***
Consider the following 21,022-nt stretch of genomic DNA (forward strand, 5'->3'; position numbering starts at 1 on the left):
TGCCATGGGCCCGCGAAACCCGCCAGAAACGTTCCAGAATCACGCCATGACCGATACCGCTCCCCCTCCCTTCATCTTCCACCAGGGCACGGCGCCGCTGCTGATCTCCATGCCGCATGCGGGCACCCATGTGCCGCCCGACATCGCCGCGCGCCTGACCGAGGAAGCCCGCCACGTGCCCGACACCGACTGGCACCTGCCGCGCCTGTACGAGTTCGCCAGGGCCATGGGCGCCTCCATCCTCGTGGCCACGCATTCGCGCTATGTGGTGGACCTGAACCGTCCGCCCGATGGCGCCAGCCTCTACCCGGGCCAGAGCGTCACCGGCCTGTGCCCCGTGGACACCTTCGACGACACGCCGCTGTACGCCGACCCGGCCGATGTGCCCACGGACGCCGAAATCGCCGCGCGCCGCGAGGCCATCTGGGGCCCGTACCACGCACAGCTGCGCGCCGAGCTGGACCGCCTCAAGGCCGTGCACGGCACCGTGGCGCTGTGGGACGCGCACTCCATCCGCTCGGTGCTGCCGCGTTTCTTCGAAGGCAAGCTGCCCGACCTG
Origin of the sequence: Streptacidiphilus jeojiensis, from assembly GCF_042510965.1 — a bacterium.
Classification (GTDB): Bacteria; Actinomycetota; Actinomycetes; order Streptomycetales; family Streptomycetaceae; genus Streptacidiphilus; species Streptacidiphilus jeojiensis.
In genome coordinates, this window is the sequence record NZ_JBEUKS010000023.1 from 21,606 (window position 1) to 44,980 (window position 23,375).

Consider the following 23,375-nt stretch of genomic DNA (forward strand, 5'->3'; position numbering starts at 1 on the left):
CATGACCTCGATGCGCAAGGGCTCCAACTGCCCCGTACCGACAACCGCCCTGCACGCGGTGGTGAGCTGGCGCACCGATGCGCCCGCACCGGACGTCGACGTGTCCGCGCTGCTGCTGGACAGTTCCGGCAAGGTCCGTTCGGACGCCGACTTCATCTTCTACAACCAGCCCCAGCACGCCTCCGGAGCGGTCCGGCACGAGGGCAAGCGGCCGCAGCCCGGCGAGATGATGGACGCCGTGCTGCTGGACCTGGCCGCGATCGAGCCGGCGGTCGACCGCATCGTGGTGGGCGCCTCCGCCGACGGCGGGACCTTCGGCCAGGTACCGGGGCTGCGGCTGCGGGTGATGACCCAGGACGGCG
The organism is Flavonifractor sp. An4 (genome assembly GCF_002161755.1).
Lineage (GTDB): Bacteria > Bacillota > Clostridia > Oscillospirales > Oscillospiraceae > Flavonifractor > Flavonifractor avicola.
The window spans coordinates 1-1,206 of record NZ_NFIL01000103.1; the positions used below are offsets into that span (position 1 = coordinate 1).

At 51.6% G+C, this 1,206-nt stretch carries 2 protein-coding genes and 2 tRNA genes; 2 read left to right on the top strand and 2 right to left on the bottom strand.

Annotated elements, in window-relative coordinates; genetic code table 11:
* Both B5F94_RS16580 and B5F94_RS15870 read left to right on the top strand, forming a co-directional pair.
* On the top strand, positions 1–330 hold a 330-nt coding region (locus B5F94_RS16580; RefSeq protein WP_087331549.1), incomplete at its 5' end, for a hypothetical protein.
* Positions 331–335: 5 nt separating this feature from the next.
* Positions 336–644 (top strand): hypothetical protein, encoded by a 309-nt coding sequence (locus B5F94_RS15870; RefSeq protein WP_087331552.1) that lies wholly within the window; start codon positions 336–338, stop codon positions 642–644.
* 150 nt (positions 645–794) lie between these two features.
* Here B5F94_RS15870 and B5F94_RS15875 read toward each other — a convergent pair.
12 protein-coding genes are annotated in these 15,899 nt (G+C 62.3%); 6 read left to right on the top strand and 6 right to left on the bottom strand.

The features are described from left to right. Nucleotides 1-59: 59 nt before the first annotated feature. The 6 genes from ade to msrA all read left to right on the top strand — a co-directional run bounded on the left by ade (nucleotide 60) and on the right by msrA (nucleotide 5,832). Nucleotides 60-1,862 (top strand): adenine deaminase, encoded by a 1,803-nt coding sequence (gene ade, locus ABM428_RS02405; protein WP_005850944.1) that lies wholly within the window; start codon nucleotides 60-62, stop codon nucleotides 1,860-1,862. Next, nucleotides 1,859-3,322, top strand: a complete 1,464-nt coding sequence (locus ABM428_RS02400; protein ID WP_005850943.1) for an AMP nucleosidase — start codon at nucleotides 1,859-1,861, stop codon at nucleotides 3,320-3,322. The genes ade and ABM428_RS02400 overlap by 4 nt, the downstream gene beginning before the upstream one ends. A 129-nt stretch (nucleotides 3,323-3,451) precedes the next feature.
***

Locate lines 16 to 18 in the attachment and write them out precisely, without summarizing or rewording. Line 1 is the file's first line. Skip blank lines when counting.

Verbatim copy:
* Positions 336–644 (top strand): hypothetical protein, encoded by a 309-nt coding sequence (locus B5F94_RS15870; RefSeq protein WP_087331552.1) that lies wholly within the window; start codon positions 336–338, stop codon positions 642–644.
* 150 nt (positions 645–794) lie between these two features.
* Here B5F94_RS15870 and B5F94_RS15875 read toward each other — a convergent pair.